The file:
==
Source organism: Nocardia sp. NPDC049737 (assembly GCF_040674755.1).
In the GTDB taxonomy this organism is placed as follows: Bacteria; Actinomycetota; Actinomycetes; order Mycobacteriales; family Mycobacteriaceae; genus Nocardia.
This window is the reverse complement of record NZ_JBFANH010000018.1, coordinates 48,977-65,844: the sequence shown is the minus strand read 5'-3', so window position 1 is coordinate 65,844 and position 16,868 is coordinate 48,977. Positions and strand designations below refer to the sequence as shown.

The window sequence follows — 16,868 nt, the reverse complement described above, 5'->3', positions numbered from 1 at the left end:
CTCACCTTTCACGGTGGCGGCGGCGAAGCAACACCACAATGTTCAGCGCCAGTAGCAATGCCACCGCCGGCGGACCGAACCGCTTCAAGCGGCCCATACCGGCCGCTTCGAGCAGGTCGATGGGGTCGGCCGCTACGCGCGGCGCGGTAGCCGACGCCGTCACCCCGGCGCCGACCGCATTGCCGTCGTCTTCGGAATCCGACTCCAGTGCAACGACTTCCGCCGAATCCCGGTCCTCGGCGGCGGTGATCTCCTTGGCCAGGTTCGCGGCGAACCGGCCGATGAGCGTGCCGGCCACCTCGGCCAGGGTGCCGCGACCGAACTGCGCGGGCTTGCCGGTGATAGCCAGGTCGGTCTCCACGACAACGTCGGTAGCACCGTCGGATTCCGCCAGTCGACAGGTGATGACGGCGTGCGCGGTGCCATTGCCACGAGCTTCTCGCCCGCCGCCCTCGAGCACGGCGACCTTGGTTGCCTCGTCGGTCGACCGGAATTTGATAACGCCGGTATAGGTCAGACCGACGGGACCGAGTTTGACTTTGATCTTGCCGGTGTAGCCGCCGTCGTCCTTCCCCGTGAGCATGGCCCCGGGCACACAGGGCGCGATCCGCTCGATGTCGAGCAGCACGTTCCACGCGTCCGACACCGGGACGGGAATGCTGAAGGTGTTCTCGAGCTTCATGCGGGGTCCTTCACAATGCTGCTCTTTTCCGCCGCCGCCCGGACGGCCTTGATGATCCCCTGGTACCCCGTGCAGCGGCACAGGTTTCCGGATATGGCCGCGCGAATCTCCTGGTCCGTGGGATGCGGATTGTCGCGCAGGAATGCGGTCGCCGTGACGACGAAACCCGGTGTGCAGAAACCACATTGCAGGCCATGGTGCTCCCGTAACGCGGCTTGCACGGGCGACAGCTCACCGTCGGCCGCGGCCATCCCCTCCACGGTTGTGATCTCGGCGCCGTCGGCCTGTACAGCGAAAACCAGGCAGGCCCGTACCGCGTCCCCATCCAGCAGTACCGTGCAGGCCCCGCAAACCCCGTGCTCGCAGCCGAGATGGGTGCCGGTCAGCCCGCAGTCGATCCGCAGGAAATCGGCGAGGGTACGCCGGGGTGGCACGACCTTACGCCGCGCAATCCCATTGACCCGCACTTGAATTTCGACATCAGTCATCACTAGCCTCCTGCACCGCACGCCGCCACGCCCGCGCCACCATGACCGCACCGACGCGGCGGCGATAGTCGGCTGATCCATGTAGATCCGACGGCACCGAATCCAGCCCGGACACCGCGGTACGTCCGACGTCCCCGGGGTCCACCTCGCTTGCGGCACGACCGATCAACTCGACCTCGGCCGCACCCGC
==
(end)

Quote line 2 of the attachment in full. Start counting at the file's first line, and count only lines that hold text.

In the GTDB taxonomy this organism is placed as follows: Bacteria; Actinomycetota; Actinomycetes; order Mycobacteriales; family Mycobacteriaceae; genus Nocardia.